Project Mystique looks to defend students


Sitting in class taking notes on her history lecture, a Frost eighth grader’s concentration was broken when she was called to the main office over the PA system. She put down her pencil and wearily stood up as a chorus of “oohs” rose from her classmates. Hurrying to the office, the girl’s mind raced, her palms sweating as she tried to figure out what she had done wrong.
When she got there, the girl was led into a small office, an administrator looming over her with a disappointed look. The woman asked if she knew why she was there. The student shook her head, wiping her hands on her shorts.
The administrator handed the girl a booklet opened to a page labeled “Dress Code.” “Read it out loud,” she commanded. She expected the student to read the dress code and recognize that her outfit was unacceptable. Only after the student admitted this and changed clothes would she be allowed back to class.
Students at Frost have been experiencing a stricter enforcement of their dress code since the beginning of this school year, and Project Mystique, a gender-studies club here, is planning to investigate and potentially engage Frost administration over the new approach.
The club, which facilitates conversation about gender-related issues, has taken interest in the Frost dress code because “dress codes and their relationship to gender roles… have been hot-button issues in feminism for years. Having an instance of this so close to home makes us at Project Mystique especially invested in its effects on our community,” senior Project Mystique publications manager Maria Samper said.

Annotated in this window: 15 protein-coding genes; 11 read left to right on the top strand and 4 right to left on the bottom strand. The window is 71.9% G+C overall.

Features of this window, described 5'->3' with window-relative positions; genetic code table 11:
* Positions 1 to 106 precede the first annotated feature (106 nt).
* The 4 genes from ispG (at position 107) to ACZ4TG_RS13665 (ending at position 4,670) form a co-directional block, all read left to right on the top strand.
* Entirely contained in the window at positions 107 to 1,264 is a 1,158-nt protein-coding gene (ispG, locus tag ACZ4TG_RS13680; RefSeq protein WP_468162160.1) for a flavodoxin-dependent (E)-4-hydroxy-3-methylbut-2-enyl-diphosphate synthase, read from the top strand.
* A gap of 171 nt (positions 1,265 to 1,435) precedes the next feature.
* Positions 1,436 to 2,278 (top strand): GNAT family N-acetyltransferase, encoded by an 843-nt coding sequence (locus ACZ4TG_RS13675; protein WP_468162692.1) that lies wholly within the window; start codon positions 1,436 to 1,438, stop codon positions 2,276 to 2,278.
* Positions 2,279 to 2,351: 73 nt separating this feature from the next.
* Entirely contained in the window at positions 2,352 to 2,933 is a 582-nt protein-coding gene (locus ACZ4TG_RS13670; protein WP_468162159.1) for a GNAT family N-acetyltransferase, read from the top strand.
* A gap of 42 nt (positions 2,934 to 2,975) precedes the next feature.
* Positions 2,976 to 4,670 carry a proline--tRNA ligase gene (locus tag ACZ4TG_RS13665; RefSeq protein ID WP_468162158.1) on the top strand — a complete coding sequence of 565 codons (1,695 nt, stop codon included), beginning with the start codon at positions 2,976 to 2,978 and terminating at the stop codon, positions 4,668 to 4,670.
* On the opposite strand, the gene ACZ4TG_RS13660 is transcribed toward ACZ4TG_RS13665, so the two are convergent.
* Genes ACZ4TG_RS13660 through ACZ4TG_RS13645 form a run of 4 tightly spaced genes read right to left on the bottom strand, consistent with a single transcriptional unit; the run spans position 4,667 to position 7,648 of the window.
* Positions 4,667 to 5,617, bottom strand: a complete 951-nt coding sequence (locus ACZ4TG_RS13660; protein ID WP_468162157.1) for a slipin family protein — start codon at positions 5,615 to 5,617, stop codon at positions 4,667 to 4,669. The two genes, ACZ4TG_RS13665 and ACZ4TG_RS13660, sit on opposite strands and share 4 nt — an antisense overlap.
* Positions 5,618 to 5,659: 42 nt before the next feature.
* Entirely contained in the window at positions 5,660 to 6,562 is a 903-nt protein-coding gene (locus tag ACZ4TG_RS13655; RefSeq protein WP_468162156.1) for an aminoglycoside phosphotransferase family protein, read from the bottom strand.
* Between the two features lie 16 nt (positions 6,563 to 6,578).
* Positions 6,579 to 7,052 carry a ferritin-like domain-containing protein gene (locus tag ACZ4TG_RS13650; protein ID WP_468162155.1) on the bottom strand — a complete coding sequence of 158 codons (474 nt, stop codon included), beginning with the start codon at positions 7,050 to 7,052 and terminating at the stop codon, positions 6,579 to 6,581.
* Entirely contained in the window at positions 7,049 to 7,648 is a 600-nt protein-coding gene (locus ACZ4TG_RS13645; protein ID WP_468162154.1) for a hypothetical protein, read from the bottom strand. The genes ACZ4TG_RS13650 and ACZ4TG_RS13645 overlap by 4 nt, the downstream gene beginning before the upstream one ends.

Samper is particularly invested in the investigation, as she has a sister, Julia Samper, who is currently an eighth grader at Frost. The school has recently been enforcing “a lot of makeup dress-coding, a lot of bra-strap dress coding,” Julia Samper said.
The club is concerned that the administration’s severe enforcement of the dress code could potentially misconstrue middle schoolers’ perceptions of their bodies. “The issue with school dress codes is that the way they’re enforced is very…sexualizing of girls’ bodies, and even boys’ bodies in this case…Their bodies are [not] inherently sinful,” senior Project Mystique co-president Daria Kerschenbaum said.
Frost students suspect that this dress code enforcement on boys and girls is a result of recent administrative changes. “It started when a new administrator came: Dr. [Alana] Murray,” Julia Samper said.
Murray began working at Frost this year as a principal intern and eighth grade administrator, according to the middle school’s website. However, she is not the only administrator who has been enforcing the dress code. Sixth grade administrator Jennifer Cooper has also dress-coded at least one student. “I was called to the office [by Cooper] one day during class,” an anonymous eighth grader, whose experience is the one detailed above, said.


Sophia Koval

News Editor